In fact, millennials are no different and may be even more prone than the rest of us to eschew boredom. After all, they came of age during a time when constant stimulation – via the Internet, hand-held electronic devices, and television – was the norm. (Actually, it still is the norm.)
And guess what? Gallup reports that Millennials are the most bored generation at work. This is particularly bad news for many employers, because (as previously mentioned) Millennials want their work to have meaning. If they’re bored, most likely, they aren’t long for your workplace and/or are merely “going through the motions” until “something better” comes along.
But there’s hope.
In that same report referenced immediately above, Gallup offers the following advice for getting your company “Millennial ready.” They call these the “Big Six:”
To be sure, this is a tall order and maybe impossible for some organizations for a variety of reasons. However, organizations willing to take on the challenge of meeting Millennials where they are will be rewarded with a team of decidedly un-bored and highly productive staff.
What are the true costs of bad employee turnover?
First, a definition: Bad turnover is when productive employees leave your workplace long before they’ve exhausted their value. These employees have more to contribute to your organization, but they've decided to take those potential contributions elsewhere.
Sure, no one is irreplaceable, and you’ll likely (eventually) find another great worker, but what will that cost? In cash? Morale? Lost productivity and training expenses?
According to SHRM’s 2016 Human Capital Benchmarking Report, the average cost per hire is $4,129. Other sources estimate that number to be much higher after factoring in the time it takes to craft and place job ads, screen resumes, conduct interviews, and orient the new employee. And while it’s hard to put a dollar to interrupted processes, unfinished projects, and “reinvention of the wheel” (when current employees unwittingly retrace the steps of past employees), for certain, there is a hard dollar cost.
All of this is to say – savvy employers understand that it’s smart to take steps to keep talent content. But how? Here are our top tips:
Every A-Player knows the importance of staying marketable by keeping up skills, knowledge, and abilities. Help your employees do just that by offering tuition reimbursement, monies toward continuing education, and access to workshops, webinars, and conferences. Whenever possible, allow employees to use work time to pursue learning. Employers who insist that all “extra-curricular” learning occurs off the clock may get a reputation among their staff for being stingy and not truly committed to their personal and professional growth.
Gallup’s 2017 State of the American Workplace declared: “Most workers, many of whom are millennials, approach a role and a company with a highly defined set of expectations.
They want their work to have meaning and purpose. They want to use their talents and strengths to do what they do best every day. They want to learn and develop.” Put another way, your A-Players are not interested in being seen as “hired hands” – expected to do as they’re told when they’re told. Instead, they expect to be seen as experts in their fields, and they want to use that expertise to impact the business in significant ways. Employers who reject this idea in favor of traditional command and control management styles won’t be able to engage or retain the most sought after employees.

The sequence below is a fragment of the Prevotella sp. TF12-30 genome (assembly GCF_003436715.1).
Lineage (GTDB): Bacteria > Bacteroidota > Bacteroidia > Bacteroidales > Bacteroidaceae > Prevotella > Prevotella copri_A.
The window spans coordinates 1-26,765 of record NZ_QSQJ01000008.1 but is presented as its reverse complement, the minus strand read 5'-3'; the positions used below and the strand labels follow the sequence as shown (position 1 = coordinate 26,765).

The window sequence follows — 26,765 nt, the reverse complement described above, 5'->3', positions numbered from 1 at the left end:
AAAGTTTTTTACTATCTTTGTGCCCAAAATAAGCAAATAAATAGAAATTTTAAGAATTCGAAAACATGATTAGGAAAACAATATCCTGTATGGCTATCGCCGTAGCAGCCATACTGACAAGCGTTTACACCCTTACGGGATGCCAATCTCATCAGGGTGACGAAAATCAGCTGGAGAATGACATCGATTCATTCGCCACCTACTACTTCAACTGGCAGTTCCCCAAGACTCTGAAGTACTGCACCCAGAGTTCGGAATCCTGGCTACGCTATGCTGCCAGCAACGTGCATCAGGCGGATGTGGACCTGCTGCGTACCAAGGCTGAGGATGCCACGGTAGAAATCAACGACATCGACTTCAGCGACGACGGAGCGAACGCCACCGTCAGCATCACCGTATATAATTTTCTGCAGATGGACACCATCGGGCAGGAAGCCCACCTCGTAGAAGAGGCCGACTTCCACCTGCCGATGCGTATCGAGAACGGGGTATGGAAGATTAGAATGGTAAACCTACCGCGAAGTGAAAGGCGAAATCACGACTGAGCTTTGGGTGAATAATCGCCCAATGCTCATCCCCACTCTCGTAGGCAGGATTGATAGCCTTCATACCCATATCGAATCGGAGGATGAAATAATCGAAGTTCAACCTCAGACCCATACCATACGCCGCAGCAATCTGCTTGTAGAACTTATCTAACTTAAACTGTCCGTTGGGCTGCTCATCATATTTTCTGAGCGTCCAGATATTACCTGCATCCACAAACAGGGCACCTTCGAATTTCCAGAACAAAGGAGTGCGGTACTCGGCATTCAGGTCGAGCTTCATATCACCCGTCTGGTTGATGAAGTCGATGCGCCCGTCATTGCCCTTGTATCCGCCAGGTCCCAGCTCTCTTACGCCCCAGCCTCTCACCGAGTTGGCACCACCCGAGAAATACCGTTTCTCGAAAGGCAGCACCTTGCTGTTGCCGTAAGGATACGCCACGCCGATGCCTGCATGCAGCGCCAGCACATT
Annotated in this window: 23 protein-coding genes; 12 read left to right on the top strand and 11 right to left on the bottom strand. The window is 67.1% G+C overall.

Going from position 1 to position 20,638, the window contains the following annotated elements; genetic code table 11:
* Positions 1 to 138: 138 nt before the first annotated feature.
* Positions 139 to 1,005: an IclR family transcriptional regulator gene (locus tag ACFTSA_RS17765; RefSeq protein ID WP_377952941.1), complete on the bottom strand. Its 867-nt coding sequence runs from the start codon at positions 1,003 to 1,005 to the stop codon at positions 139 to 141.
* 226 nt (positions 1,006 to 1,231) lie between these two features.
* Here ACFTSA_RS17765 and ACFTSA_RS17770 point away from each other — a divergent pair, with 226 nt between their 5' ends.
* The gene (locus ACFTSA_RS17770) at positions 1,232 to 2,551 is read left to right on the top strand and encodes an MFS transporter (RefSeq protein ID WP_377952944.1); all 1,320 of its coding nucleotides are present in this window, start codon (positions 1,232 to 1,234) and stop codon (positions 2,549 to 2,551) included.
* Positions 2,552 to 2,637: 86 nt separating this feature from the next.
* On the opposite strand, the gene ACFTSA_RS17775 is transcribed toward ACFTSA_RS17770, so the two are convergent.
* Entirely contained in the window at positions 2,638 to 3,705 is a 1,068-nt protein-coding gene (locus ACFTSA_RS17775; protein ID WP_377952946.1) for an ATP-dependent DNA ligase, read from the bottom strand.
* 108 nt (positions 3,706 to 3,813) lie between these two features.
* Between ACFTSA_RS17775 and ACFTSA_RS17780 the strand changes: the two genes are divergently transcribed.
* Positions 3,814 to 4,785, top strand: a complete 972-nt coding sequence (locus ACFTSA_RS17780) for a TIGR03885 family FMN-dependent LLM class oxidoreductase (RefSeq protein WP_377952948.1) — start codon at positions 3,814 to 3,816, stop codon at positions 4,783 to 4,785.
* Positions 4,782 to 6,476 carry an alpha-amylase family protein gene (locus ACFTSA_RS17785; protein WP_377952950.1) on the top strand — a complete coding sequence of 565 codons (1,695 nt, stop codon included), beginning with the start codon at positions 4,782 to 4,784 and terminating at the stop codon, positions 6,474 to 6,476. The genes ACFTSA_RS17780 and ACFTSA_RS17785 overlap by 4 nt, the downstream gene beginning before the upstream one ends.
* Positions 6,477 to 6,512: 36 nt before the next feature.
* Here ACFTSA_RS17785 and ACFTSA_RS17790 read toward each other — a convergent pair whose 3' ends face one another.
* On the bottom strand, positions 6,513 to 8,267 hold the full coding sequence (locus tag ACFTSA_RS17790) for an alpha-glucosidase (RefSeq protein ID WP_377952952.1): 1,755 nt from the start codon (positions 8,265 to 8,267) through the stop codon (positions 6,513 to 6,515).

Rare is the workplace in which employees can get anything done by acting alone. Instead, most of us regularly rely on each other to meet our goals. That said, it’s all too easy to ignore your coworkers’ contribution to your success when your company encourages competition and ignores backbiting, backstabbing, and other forms of aggression, all in the name of getting things done. True, we need to get things done, but A-Players (especially those who have embraced the more modern workplace values of teamwork, collaboration, and diversity) are likely to shy away from toxic, everyone-for-himself/herself work environments that don’t feel very good. Behavioral assessments are one way to test each team member’s tendency to enjoy working in teams and/or collaborative and accommodating by nature.
Nobody, least of all A Players, want to work under someone else’s thumb. Micromanagement, constricting rules (both written and unwritten), and policies that run counter to common sense are all a turn off to top talent.
It’s like Lee Iacocca said – hire smart people and then get out of their way.
Low unemployment means competition for talent is tough, yet too many employers do everything possible to drive their most productive employees out the door. The rest, however, are learning the New Rules of Employee Retention and encouraging their best and brightest to stick around for a while.
If you’re tired of hearing about Generation Y (i.e., Millennials) and what they like, don’t like, and want from work, you’re in luck! Generation Z (or whatever they’ll eventually be called) is in high school, which means they’ll be entering the workforce in just a few short years. Time to get ready!
A report by Knoll Workplace Research characterizes Generation Z (born after 1998 and counting) as:
While it may seem premature to be thinking about this stuff now (after all, Gen Z is composed of teens, pre-teens, and those not even born yet), when Gen Z first enters the workforce, they’ll be joining Gen X, Gen Y, and Boomers. That’s a big deal.
The author of "Baby Boomers Still Got Game; Where Does That Leave Gen X, Gen Y?" put it this way:
“This unprecedented generational smorgasbord is enough to turn even a Millennial's hair gray. From attitudes about work and career to vacation schedules to training and development, each generation has different needs and wants. Breaking down barriers and bridging gaps is no task for the faint of the heart, naïve, or unprepared.”